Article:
How to Attract Big Customer Support Clients on Upwork

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How to Attract Big Customer Support Clients on Upwork - read the full article about Call center services, Call Center Services and Calling and answering from Upwork on Qualified.One
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(gentle upbeat music) - Hi, my name is Sasheen Murray and Im a customer experience and success consultant with over 20 years of experience, working in customer support related roles in various industries.

I help e-commerce businesses and startup companies streamline, implement, or transform their customer service operations systems and customer journey experiences.

There are a few reasons why I started my business.

I wanted to break away from the daily commute to and from work.

I wanted to try something new and I also wanted to work from home remotely as I could maintain a flexible schedule as a parent and be available for my son.

Starting out, it was a bit nerve wracking trying to establish my work, but eventually I found my footing and had been able to grow a successful freelance business in my specialty.

Id like to share five major lessons Ive learned along the way that helped me shape my service and business.

I found these themes were critical to implement in working with big and enterprise clients.

The first big lesson I learned was to get clear about your service and what you offer clients.

What makes your service stand out to the client from the rest of the proposals? We cannot be all things to all businesses.

Refine what you do best and highlight those skills in your profile, description, work history and skill options.

If you are in design administrative support or a copywriter, think about what you do best and how you can present that in your profile.

Once that becomes clear, opportunities will become easier to identify and clients including enterprises will know what you do.

This was a challenge when I first started my customer success consulting work.

There were many jobs that had elements of what I wanted to do, but also included other tasks or responsibilities that were not a good fit, or I just simply didnt wanna do.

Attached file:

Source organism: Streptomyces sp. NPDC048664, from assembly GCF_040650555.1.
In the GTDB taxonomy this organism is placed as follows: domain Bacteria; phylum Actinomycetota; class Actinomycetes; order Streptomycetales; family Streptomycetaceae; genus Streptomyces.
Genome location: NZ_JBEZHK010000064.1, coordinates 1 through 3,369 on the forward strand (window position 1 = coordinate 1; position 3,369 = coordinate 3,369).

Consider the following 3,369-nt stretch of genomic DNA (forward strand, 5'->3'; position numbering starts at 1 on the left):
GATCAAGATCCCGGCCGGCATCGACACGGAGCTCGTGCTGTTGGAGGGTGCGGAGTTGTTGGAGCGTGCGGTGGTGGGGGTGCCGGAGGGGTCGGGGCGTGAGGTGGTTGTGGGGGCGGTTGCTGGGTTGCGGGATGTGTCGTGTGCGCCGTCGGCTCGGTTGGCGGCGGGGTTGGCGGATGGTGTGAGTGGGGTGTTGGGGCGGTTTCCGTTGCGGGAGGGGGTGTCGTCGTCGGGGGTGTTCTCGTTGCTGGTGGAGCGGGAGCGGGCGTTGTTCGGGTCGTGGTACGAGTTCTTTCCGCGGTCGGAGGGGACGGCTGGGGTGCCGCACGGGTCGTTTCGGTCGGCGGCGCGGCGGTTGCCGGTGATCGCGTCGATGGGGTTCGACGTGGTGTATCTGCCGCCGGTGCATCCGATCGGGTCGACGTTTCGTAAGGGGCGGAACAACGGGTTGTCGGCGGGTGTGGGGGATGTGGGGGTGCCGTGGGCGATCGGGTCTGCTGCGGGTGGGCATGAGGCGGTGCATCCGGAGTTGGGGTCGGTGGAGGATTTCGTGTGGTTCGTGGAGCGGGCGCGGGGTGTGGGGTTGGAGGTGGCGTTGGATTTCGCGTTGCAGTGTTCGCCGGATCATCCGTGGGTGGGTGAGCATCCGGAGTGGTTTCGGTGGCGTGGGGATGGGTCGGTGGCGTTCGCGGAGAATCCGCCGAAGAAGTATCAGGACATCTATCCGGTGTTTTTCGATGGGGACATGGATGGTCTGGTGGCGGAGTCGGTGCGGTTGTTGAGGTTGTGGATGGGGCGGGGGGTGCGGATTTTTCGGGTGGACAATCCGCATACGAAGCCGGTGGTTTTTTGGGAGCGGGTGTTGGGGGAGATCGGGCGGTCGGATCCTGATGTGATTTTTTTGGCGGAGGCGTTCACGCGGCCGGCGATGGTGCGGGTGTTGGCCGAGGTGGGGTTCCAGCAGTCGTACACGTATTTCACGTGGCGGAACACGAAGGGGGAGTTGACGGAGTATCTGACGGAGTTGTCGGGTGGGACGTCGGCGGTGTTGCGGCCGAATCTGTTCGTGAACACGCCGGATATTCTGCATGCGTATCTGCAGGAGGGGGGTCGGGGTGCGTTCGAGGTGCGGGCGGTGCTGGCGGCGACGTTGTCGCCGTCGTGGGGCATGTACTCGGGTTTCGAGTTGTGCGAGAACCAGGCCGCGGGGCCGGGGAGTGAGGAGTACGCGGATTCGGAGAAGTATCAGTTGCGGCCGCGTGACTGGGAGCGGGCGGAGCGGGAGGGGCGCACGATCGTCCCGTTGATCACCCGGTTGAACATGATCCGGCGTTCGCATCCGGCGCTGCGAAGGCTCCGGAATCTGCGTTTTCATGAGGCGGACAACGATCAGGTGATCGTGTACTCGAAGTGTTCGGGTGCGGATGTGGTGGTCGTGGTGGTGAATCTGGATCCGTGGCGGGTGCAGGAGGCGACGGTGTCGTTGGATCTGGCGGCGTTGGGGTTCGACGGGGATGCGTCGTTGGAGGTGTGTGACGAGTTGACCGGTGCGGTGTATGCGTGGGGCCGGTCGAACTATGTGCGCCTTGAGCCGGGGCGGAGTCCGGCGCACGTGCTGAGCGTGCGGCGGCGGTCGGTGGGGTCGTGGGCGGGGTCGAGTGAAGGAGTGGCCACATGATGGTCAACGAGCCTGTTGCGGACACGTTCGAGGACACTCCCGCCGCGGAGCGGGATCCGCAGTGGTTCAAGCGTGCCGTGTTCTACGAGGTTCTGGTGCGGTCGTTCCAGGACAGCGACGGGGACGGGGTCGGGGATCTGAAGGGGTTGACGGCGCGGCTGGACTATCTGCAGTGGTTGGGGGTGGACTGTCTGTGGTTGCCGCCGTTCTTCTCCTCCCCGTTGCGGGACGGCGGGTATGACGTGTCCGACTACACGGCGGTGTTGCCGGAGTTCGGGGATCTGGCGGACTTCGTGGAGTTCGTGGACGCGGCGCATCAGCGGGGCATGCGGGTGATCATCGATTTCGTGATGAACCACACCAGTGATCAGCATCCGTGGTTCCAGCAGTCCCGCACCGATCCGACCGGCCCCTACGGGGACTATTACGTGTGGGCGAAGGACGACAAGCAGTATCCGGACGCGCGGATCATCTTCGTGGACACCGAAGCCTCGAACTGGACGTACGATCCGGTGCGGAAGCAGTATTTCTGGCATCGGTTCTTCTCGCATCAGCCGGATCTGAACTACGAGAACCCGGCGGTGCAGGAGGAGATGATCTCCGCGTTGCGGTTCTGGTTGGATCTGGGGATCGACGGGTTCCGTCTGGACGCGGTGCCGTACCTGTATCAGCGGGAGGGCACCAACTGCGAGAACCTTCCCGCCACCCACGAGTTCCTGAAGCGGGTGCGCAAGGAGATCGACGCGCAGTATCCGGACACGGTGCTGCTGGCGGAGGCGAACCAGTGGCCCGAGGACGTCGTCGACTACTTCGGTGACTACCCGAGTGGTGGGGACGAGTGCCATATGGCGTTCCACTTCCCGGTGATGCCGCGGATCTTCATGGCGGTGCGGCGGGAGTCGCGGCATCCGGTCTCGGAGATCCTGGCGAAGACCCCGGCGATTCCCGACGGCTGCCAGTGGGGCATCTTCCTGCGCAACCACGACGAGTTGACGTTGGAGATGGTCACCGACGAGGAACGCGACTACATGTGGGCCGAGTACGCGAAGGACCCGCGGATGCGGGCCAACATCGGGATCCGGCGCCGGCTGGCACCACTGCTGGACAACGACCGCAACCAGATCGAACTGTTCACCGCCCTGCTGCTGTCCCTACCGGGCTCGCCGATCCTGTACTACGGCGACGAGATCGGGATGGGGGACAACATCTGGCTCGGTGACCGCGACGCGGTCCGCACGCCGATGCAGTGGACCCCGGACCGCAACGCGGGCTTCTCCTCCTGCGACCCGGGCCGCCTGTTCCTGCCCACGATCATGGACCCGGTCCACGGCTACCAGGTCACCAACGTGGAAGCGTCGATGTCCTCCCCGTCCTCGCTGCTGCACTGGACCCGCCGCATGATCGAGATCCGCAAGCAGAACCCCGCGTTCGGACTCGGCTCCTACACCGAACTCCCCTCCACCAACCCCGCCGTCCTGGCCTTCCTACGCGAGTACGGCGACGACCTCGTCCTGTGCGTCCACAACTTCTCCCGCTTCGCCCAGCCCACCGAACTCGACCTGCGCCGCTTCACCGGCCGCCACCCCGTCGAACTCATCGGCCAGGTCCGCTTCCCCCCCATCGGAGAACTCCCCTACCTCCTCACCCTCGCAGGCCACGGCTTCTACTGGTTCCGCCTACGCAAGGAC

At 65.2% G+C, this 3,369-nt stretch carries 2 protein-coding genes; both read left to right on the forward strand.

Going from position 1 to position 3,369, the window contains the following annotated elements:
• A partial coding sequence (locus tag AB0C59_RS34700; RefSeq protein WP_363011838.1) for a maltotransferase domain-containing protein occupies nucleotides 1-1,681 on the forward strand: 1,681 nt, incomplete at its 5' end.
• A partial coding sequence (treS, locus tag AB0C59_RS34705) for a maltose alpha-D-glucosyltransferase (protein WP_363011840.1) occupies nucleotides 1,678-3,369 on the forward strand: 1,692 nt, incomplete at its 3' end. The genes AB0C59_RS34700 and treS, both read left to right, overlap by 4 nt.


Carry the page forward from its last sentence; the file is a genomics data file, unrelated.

It took some time and patience before I narrowed down exactly the type of work within customer service that I wanted to do.

I recall the experiences and skills I had in previous jobs and incorporated those skills in my profile.

Once I had a clear idea, the jobs presented themselves a lot easier for me and I began to receive offers including from enterprise clients.

These clients had a clear idea of what I did, and one of the reasons why they chose me for the project and to speak further was due to the skills and details I clearly stated in my profile.

A great example of this was when I was hired for a project with a big client and had the opportunity to learn a new help desk software system.

From that experience, I was able to hone my skills with this particular software.

I also made sure that I detailed it in my profile.

Eventually, I began to attract big and enterprise clients as a result of the knowledge I gained working with the initial clients on this particular software.

Another example of standing out with the client is I have experience in training customer service staff on workflows, information and procedures from previous positions I held prior to starting my freelance service.

I mentioned this in my profile, and detailed how this would benefit the client in my proposals.

I would get requests for interviews and during interview conversation, clients mentioned this experience that I have as a reason why they wanted to speak further as they had aspects of their project that required training staff for customer support service.

The second lesson I learned was being consistent about bidding for projects and monitoring for opportunities.

Also, choose when you are available and stick to that schedule.